So, in a way, all creatures in the game are Daps in different forms and life stages. The most obvious is the corrupted Daps, but there are others which come from pods. These are Daps which have been reshaped or been ensnared by plants, which in turn creates a new creature from them.

What ideas went into designing the game's combat system and involving all of the little Daps that work together with the player?

Much earlier on in development, our playable Dap character actually had guns and bombs :-). In the summer of 2018/2019, Australia was ravaged by bushfires, and smoke covered Melbourne. This lead to us realizing that guns do not fit this game’s world at all. So, instead of guns, we added stealth. You could hide in grass from enemies, and turn on lights to scare them off. After a while, we realized this wasn’t that much fun, and so we added in an attack spell.

From there, it was about how we could utilize the Daps more in the gameplay. We had a whole range of abilities like ‘Dap shield’ and ‘Dap shockwave’, but these didn’t make the cut. The most immediately fun was ‘Dap charge’, so we left it in. The other abilities you get (don’t want to spoil it) are a similar story. The next one you get after charge, was added in very recently. It’s our favorite one!


How did you decide how the group would move and react to player movement in the game? What thoughts went into this?

Considering that we learned programming while making this game, the Dap movements were, at first, a lot of trial and error of what worked and felt natural. We didn’t want them to hold the player back in any way or feel irritating in any way. Nobody likes AI that constantly reminds you of how little it has in common with a real companion. So, we went for the most simple, but still natural-feeling way of movement and let them react instantly to interactable objects close to the player. They feel alive through their constant chattering among themselves and through their seemingly instinctive reactions to switches and other interactables.

What ideas went into creating monsters for this loose group to fight and into creating interesting challenges for an ever-moving group of characters as opposed to a single player avatar?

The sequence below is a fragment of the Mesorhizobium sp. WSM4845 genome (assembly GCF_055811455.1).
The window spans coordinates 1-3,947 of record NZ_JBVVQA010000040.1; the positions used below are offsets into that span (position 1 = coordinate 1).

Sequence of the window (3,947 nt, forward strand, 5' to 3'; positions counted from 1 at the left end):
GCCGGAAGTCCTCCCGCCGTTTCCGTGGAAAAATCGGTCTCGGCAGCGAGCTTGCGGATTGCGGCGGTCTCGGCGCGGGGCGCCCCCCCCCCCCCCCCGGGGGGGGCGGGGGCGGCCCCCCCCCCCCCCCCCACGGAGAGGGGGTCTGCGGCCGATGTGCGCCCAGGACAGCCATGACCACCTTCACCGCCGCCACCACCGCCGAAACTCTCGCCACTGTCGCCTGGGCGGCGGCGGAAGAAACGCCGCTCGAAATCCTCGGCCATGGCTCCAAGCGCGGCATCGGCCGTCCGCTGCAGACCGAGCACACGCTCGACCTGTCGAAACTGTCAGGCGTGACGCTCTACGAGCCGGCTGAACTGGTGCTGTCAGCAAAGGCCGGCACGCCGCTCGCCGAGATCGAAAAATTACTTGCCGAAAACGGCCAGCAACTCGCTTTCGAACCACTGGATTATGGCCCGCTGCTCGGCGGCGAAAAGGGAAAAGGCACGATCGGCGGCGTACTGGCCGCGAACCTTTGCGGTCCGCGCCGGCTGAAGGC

First and foremost, we wanted something full on and aggressive to keep the player on edge. Some enemies dart and zig-zag, making them a threat to you and your Daps, whilst others shoot from afar, and others just go right at you. Although, in actuality, the enemies mostly just go for you, inadvertently your Daps get caught in the crossfire. Some enemies have area of effect attacks which are the most threatening to your Daps.

The little Daps are at risk of infection if they stay in some environments for too long. What drew you to make the pack able to turn on itself? What do you feel this added to the game?

One of our development pillars was ‘always go for horror’, and having your own kind turn against you in front of your eyes definitely served this ideal. We feel this adds an element of tension whenever you see and hear the corruption spores, and it keeps you moving and alert. It also fits into the narrative: what exactly is the corruption, and what can you, as a Dap, do about it?

What interested you in exploring the conflicting needs of protecting your group of Daps, but also having to take risks with them in order to survive? In having players deal with these clashing emotions?

It just seemed to be an interesting gameplay conceit: the more Daps you have, the more powerful you are, but the more at-risk you are from them being corrupted. You feel protective over your Daps, but you also need to progress in the game. This notion of taking risks with them is more intense later in the game, and players will either revel in it or be quite disturbed.

The protective feeling for your Daps gets shaken in many ways, and it’s part of the game to let go of the attachment while still trying to “save” as many as you can. Overall, though, we want people to have fun with it and not take it too seriously.